Incorporating native plant use in landscape settings

Photos Courtesy of Janice Coons, EIU.
Janice Coons and Nancy Coutant examine the progress of native plants in prairie garden.

The Midwest once supported a multitude of native plants in a mix of widely diverse ecological communities. Midwestern landforms range from heavily glaciated pancake flatlands to steep hills and cliffs. The U.S. westward expansion spread rapidly, and the region quickly became a leader in agriculture with John Deere’s development of the steel plow that worked in the heavy, black, Midwestern loam. The intensive Midwestern agricultural development took a heavy toll on the various ecological communities. During the next century and a half, urban development gobbled up much of the remaining native vegetation. Iowa currently ranks 50th among the states in the amount of presettlement vegetation remaining, and Illinois, 49th.

The loss of a significant portion of native plants throughout the Midwest gradually caught the attention of nature lovers, botanists, geologists and scientists with various interests. George Fell of Illinois was among the early pioneers in trying to preserve natural areas, and his efforts played a major role in the evolvement of The Nature Conservancy and the high-profile forest preserves developed throughout the Chicago area.

During recent years, interest has increased in incorporating native plants into landscape settings. A recent endeavor of Eastern Illinois University botanists Dr. Janice Coons and Nancy Coutant represents a significant resource in that process. Coons and Coutant have established demonstration gardens on EIU campus that currently feature more than 220 native species. Their efforts highlight not only ecological, but also cost-saving benefits of using native plants in landscape settings.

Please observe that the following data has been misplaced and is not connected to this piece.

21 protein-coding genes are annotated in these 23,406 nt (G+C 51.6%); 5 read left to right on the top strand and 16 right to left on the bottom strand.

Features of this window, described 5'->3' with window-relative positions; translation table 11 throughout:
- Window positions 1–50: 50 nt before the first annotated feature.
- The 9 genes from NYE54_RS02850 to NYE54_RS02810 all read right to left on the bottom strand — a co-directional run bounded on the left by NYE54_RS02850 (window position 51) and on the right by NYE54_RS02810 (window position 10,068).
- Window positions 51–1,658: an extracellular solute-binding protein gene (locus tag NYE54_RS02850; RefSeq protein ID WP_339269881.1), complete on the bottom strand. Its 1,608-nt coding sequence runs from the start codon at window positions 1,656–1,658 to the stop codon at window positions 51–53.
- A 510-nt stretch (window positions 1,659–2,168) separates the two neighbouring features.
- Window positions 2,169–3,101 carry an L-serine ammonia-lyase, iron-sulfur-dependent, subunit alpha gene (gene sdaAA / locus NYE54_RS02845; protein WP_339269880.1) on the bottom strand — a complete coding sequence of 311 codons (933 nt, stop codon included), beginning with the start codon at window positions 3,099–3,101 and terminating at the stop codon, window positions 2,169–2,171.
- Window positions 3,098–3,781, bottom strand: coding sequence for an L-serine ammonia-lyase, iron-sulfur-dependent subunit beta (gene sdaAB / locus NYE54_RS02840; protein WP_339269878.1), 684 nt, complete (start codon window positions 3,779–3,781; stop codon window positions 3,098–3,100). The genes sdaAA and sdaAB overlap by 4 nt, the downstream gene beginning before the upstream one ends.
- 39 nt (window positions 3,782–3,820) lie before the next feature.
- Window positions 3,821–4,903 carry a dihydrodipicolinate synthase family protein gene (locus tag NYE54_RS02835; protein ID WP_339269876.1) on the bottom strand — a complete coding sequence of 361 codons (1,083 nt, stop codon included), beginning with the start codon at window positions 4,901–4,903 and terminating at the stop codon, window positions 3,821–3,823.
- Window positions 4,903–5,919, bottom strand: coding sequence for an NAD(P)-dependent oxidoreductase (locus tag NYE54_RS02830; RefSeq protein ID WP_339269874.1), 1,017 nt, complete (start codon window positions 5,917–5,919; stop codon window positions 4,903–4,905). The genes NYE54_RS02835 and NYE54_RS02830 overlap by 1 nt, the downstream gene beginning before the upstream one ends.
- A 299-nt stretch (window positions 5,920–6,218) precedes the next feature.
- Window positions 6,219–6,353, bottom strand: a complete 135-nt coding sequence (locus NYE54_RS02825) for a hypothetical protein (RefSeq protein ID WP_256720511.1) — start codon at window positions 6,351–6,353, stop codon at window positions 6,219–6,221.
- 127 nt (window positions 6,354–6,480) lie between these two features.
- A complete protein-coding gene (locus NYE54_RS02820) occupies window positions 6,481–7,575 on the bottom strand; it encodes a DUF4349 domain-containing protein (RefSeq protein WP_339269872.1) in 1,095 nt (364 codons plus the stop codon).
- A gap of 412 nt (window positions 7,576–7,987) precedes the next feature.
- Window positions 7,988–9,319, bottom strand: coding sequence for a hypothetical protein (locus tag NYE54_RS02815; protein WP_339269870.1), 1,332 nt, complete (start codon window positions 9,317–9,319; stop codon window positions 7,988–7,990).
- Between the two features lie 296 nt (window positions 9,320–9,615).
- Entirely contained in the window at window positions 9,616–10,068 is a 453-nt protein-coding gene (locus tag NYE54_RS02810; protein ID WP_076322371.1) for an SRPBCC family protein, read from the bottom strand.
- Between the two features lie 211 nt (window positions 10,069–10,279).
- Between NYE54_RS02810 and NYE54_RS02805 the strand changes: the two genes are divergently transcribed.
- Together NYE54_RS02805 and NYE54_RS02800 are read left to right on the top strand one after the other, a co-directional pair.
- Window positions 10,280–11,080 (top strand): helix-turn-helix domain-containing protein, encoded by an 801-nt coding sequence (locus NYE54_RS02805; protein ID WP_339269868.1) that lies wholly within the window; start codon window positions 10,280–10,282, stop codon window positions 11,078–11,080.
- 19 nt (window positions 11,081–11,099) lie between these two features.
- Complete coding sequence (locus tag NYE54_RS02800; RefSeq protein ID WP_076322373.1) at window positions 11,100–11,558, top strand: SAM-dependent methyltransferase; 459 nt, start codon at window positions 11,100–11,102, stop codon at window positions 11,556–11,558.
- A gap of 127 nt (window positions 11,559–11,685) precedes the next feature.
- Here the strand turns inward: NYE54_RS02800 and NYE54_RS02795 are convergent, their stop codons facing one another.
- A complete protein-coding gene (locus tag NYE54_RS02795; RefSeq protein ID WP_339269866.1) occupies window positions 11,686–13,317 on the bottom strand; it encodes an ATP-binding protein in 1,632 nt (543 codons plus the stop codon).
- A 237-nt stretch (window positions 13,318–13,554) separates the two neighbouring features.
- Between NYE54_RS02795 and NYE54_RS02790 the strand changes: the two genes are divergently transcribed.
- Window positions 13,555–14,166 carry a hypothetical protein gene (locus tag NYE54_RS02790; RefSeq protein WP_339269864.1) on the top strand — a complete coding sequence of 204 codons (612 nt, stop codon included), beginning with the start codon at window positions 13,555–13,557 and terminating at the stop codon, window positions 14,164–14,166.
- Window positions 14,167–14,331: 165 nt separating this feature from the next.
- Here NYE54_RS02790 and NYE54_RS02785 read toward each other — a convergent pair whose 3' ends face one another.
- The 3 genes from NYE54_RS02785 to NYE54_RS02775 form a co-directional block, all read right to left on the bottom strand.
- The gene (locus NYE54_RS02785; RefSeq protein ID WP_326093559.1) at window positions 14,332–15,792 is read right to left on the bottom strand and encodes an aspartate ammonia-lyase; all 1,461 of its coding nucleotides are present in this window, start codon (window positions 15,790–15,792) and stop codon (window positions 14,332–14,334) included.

“We wanted to give people a chance to see native plants in landscape settings,” Coons said. She and Coutant identified a number of both prairie and woodland plants that grow well in much of the Midwest. “We want to encourage nurseries to stock more of the native plants making them more readily available to landscapers,” Coons said.

Coons and Coutant worked in tandem with the EIU grounds department to establish the demonstration gardens. The prairie demonstration garden is located near Lawson Hall and has about 160 native plant species. The woodland demonstration garden is near the O’Brien Football Stadium where trees and wildflowers were already growing. About 60 native plant species have been planted, and additional shrubs will be added.

“The grounds department prepared our sites and continues to provide wood chip mulch from campus,” Coons said. EIU Botany Club students, as well as other interested students, assisted in planting and help with ongoing maintenance.

Plants were purchased from Prairie Moon Nursery, Winona, Minn., Possibility Place, Monee, Ill., and Prairie Nursery, Westfield, Wis. Plants were also used from EIU projects and from Coons’ and Coutant’s personal gardens.

Wild petunia Michigan lily
Cardinal flower Bottlebrush

“Native plants have deep roots and are adapted to the extreme conditions found in the Midwest,” Coons said. Because native plants thrived on their own for thousands of years and have deep roots, they require fewer inputs of water, fertilizer or pesticides. While native plants require watering during establishment, they can survive with less water once established. As water use is becoming increasingly more important, plants that can survive with less water are assets to the landscape setting.

Native plants also require less fertilizer and pesticides thereby reducing concern about runoff pollution. Pollution from runoff is garnering increased attention, and a number of restrictions are in place with more likely in the future.